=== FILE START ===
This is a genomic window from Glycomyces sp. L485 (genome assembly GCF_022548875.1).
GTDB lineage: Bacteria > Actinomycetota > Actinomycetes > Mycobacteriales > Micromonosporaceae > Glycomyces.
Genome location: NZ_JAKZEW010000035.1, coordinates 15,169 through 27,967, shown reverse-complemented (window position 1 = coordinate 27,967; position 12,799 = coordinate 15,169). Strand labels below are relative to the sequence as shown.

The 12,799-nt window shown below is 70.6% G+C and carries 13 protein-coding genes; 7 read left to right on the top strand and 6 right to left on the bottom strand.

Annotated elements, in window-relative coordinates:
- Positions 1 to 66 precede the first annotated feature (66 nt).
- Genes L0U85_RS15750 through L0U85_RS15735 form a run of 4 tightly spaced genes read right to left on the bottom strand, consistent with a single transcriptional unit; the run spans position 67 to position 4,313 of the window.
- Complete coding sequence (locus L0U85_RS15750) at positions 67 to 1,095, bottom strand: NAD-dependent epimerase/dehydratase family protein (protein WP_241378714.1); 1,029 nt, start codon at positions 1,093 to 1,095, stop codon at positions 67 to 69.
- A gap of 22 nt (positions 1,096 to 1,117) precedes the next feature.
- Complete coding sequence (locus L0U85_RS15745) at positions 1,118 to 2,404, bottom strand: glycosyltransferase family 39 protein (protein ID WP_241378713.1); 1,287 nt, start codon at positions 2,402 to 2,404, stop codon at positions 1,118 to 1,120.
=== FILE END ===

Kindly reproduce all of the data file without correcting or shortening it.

This is a genomic window from Glycomyces sp. L485 (genome assembly GCF_022548875.1).
GTDB lineage: Bacteria > Actinomycetota > Actinomycetes > Mycobacteriales > Micromonosporaceae > Glycomyces.
Genome location: NZ_JAKZEW010000035.1, coordinates 15,169 through 27,967, shown reverse-complemented (window position 1 = coordinate 27,967; position 12,799 = coordinate 15,169). Strand labels below are relative to the sequence as shown.

The 12,799-nt window shown below is 70.6% G+C and carries 13 protein-coding genes; 7 read left to right on the top strand and 6 right to left on the bottom strand.

Annotated elements, in window-relative coordinates:
- Positions 1 to 66 precede the first annotated feature (66 nt).
- Genes L0U85_RS15750 through L0U85_RS15735 form a run of 4 tightly spaced genes read right to left on the bottom strand, consistent with a single transcriptional unit; the run spans position 67 to position 4,313 of the window.
- Complete coding sequence (locus L0U85_RS15750) at positions 67 to 1,095, bottom strand: NAD-dependent epimerase/dehydratase family protein (protein WP_241378714.1); 1,029 nt, start codon at positions 1,093 to 1,095, stop codon at positions 67 to 69.
- A gap of 22 nt (positions 1,096 to 1,117) precedes the next feature.
- Complete coding sequence (locus L0U85_RS15745) at positions 1,118 to 2,404, bottom strand: glycosyltransferase family 39 protein (protein ID WP_241378713.1); 1,287 nt, start codon at positions 2,402 to 2,404, stop codon at positions 1,118 to 1,120.